If the garden, indoors and out, has no need of my attention at any time of year, it is now. I probably shouldn’t even be writing anything about gardening because pretty much nothing is going on. So I’ll make this brief.
Lack of light, warmth, and/or enough cool temperatures are keeping plants quiescent or dormant. The bonsai weeping fig, the Maid of Orleans jasmine (Jasminum sambac), the rose geranium, and other
houseplants aren’t waiting for warmth. They’re indoors. These tropical plants never experience true dormancy; they’re quiescent, just sitting and waiting for better growing conditions, in this case more light.
|Bonsai weeping fig, biding its time, for now|
My amaryllis bulbs aren’t waiting for brighter days. They’re now leafless, so can’t see the light anyway. Like the above houseplants, the amaryllis bulbs are now also quiescent, in this case from lack of warmth. Yes, it’s warm in my home, but not in the basement where the potted bulbs have been residing. I’ve brought the first pot of amaryllises upstairs where warmth -- and water, the lack of which also has kept the bulbs purposely quiescent -- can prod the bulb awake.
What about lack of enough cool temperatures to kickstart plants? That’s the case, now, with trees and shrubs outside. These plants are dormant, held back not by lack of warmth or water but by their internal physiology that needs to be switched before they’ll respond to good growing conditions.
No petals will unfold nor buds expand into young shoots until these plants are convinced that winter is over. That recognition comes after the plant experiences a period of cool -- not frigid, temperatures -- in the range of about 30° to 45°F. Winter’s “over” for these plants after about 1,000 total hours of exposure to cool temperatures, although the amount can vary among kinds of plants, even varieties of the same kind of plant. Also, a spell of midwinter warm weather can have the effect of removing hours from the “chilling bank.”
So what’s a gardener to do now? Nothing.
Okay, not everything green is just biding its time. Some tropical flowers take the opportunity to blossom this time of year, even if the plants might be otherwise quiescent. Hence, we have holiday poinsettias and Christmas cactii sporting their red, pink, or white blossoms.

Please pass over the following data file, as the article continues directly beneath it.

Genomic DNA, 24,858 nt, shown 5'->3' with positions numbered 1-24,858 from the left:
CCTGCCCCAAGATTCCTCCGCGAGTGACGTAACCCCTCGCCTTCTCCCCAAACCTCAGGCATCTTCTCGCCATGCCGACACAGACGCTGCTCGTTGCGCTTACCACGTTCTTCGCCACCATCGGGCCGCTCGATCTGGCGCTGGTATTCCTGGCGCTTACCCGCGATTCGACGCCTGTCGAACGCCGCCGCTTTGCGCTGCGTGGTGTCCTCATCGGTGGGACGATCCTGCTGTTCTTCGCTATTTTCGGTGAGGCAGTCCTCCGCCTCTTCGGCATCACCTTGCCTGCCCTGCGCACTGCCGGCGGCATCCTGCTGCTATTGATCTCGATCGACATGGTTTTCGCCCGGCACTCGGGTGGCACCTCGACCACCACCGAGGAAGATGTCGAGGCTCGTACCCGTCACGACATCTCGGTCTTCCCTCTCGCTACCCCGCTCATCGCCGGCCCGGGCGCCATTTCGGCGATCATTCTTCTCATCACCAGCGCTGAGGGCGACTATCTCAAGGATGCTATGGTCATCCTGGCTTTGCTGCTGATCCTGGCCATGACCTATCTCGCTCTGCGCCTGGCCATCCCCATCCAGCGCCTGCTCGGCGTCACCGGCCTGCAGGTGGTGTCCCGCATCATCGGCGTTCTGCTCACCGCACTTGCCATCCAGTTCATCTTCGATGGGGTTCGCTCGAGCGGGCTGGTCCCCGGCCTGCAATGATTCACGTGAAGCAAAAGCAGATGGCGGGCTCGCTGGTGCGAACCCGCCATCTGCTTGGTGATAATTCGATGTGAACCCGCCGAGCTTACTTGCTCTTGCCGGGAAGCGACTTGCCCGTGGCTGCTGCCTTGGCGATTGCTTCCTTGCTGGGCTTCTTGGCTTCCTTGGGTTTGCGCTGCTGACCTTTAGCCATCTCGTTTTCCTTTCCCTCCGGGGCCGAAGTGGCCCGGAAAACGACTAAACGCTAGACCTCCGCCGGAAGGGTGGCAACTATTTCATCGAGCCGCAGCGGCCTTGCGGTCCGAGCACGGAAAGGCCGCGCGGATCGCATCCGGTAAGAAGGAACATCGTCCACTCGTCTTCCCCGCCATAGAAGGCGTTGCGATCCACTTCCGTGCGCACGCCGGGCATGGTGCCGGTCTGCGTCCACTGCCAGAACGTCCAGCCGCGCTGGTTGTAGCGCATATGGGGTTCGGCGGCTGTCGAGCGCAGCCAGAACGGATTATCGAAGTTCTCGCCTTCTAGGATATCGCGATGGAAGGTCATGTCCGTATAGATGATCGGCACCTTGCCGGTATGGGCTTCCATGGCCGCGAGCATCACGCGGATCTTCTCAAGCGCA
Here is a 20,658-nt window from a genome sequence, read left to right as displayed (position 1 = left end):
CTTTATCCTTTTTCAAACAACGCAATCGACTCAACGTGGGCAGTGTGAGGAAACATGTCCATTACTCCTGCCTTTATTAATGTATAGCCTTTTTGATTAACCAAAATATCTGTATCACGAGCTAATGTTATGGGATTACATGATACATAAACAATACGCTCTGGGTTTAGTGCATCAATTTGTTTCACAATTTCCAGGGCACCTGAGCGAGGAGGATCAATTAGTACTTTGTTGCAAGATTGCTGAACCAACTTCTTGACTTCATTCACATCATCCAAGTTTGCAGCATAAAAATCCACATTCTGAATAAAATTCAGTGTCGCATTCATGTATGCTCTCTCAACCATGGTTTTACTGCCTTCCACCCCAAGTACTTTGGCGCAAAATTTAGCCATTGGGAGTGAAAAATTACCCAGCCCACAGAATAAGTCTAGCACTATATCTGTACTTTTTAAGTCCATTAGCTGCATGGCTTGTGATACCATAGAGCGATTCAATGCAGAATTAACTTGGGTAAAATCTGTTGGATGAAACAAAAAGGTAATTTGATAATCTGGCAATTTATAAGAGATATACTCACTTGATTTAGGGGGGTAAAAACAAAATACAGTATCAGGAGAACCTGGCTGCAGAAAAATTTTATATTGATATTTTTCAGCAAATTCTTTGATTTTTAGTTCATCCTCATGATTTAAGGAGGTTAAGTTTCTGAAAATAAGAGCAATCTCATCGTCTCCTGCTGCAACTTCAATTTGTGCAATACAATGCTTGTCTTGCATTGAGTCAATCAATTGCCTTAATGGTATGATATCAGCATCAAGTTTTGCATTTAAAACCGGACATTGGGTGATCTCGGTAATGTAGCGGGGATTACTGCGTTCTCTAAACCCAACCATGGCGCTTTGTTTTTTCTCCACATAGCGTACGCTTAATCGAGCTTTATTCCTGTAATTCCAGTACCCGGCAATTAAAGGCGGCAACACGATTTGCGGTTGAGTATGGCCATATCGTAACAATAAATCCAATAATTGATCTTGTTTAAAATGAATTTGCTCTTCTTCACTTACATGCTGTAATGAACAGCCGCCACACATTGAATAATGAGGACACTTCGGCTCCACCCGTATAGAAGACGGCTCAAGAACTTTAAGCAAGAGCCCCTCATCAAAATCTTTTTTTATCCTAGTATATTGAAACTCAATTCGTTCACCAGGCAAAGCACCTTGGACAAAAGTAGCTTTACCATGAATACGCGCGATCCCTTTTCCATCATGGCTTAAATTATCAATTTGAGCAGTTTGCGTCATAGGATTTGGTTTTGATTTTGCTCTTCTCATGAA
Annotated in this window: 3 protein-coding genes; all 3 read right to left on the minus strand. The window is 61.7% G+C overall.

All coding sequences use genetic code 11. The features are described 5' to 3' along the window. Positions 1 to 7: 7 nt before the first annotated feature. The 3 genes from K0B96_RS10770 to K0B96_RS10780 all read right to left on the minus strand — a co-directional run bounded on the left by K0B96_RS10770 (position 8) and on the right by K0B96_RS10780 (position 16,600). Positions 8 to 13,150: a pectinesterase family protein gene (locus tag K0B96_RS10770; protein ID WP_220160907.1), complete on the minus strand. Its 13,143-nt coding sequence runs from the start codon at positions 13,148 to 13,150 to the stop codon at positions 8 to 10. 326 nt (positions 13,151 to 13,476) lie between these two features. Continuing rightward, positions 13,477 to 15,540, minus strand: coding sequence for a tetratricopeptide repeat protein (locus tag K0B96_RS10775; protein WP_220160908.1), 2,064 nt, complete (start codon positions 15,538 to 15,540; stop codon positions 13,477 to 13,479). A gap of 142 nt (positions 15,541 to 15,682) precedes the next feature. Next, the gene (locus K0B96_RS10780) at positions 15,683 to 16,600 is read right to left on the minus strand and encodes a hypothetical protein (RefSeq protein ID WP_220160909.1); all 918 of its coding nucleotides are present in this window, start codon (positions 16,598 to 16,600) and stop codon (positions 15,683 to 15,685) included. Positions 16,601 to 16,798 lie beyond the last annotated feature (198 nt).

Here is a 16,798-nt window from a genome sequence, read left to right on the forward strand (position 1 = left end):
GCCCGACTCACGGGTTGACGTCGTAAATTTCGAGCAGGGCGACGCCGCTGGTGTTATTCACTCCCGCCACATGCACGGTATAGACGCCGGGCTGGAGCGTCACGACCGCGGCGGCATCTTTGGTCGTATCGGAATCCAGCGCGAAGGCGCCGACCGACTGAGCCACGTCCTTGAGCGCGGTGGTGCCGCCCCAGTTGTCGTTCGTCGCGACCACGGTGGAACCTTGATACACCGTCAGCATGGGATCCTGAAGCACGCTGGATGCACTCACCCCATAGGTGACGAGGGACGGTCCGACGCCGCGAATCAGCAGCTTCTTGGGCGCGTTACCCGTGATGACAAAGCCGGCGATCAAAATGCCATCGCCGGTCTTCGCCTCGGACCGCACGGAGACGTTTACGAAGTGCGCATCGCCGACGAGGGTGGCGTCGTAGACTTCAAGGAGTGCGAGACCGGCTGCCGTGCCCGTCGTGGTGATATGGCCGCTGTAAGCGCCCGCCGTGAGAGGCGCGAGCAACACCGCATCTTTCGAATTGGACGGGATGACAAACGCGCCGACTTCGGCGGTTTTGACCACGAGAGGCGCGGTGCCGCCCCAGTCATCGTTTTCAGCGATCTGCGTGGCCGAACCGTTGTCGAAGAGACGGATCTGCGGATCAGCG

Not that poinsettia and Christmas cactus flowers will blossom willy nilly. As with trees and shrubs outdoors, these tropical flowers can be prodded to blossom with certain environmental conditions. They don’t know from cold, except that it damages them, so what they need to flower is a change in photoperiod. For late December blossoming, poinsettia needs 6 weeks of 15-hour-long nights uninterrupted by any light at all. Even a table lamp or a flashlight.
Christmas cactus behaves similarly, with an additional wrinkle. If temperatures are cool, in the 50’s, daylength (or, more properly, nightlength, because it’s the length of dark period to which the plants are responding) is immaterial. Plants will flower. If temperatures are warm, in the 70’s, daylength is similarly immaterial. Plants will NOT flower. With temperatures in the 60’s, plants will flower only after a period of 11-hour-long nights.
After a number of years of annual bloom, my poinsettia died, last summer. I got rid of my Christmas cactus many years ago to prevent its infestation of scale insects from spreading to other houseplants. I’ll eventually replace both but for now, there’s still nothing for me to do, gardenwise.
One plant that responds to some environmental condition, but I’m not sure what, is my orchid, the botanical mouthful Odontoglossum pulchellum. Every winter, sometime between the end of December and
After petals finally fall, the plants can take a rest, so need very little watering. The same goes for poinsettia and Christmas cactus plants. By then, of course, it’s late winter so seeds need to be sown and seedlings transplanted indoors, trees and shrubs need pruning, and there’s plenty of other stuff to do, gardenwise.